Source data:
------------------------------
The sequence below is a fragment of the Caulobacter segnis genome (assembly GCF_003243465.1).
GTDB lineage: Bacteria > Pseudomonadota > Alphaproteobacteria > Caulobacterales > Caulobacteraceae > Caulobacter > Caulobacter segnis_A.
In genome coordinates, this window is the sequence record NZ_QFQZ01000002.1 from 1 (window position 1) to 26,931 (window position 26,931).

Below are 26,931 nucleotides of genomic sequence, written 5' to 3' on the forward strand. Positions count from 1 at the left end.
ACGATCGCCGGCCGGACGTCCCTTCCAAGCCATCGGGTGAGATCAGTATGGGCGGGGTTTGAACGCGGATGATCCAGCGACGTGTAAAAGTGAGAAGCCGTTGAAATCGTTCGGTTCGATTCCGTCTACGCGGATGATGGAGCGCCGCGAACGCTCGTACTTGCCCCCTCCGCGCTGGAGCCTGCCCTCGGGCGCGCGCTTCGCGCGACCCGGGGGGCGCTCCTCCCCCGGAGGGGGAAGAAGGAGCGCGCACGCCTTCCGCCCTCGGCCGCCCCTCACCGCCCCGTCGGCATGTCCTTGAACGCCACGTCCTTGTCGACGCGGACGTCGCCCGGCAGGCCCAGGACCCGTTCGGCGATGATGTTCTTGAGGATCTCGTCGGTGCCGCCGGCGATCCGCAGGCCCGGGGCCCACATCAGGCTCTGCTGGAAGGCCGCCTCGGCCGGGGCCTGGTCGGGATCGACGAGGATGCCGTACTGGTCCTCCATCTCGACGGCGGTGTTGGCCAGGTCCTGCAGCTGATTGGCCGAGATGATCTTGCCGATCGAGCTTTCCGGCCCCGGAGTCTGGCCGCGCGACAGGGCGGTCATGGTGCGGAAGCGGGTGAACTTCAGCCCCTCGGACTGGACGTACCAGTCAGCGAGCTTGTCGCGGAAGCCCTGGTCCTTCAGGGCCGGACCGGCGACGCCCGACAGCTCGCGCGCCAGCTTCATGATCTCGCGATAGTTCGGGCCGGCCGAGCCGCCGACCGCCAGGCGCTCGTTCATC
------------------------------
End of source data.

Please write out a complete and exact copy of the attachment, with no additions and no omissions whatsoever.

The sequence below is a fragment of the Caulobacter segnis genome (assembly GCF_003243465.1).
GTDB lineage: Bacteria > Pseudomonadota > Alphaproteobacteria > Caulobacterales > Caulobacteraceae > Caulobacter > Caulobacter segnis_A.
In genome coordinates, this window is the sequence record NZ_QFQZ01000002.1 from 1 (window position 1) to 26,931 (window position 26,931).

Below are 26,931 nucleotides of genomic sequence, written 5' to 3' on the forward strand. Positions count from 1 at the left end.
ACGATCGCCGGCCGGACGTCCCTTCCAAGCCATCGGGTGAGATCAGTATGGGCGGGGTTTGAACGCGGATGATCCAGCGACGTGTAAAAGTGAGAAGCCGTTGAAATCGTTCGGTTCGATTCCGTCTACGCGGATGATGGAGCGCCGCGAACGCTCGTACTTGCCCCCTCCGCGCTGGAGCCTGCCCTCGGGCGCGCGCTTCGCGCGACCCGGGGGGCGCTCCTCCCCCGGAGGGGGAAGAAGGAGCGCGCACGCCTTCCGCCCTCGGCCGCCCCTCACCGCCCCGTCGGCATGTCCTTGAACGCCACGTCCTTGTCGACGCGGACGTCGCCCGGCAGGCCCAGGACCCGTTCGGCGATGATGTTCTTGAGGATCTCGTCGGTGCCGCCGGCGATCCGCAGGCCCGGGGCCCACATCAGGCTCTGCTGGAAGGCCGCCTCGGCCGGGGCCTGGTCGGGATCGACGAGGATGCCGTACTGGTCCTCCATCTCGACGGCGGTGTTGGCCAGGTCCTGCAGCTGATTGGCCGAGATGATCTTGCCGATCGAGCTTTCCGGCCCCGGAGTCTGGCCGCGCGACAGGGCGGTCATGGTGCGGAAGCGGGTGAACTTCAGCCCCTCGGACTGGACGTACCAGTCAGCGAGCTTGTCGCGGAAGCCCTGGTCCTTCAGGGCCGGACCGGCGACGCCCGACAGCTCGCGCGCCAGCTTCATGATCTCGCGATAGTTCGGGCCGGCCGAGCCGCCGACCGCCAGGCGCTCGTTCATC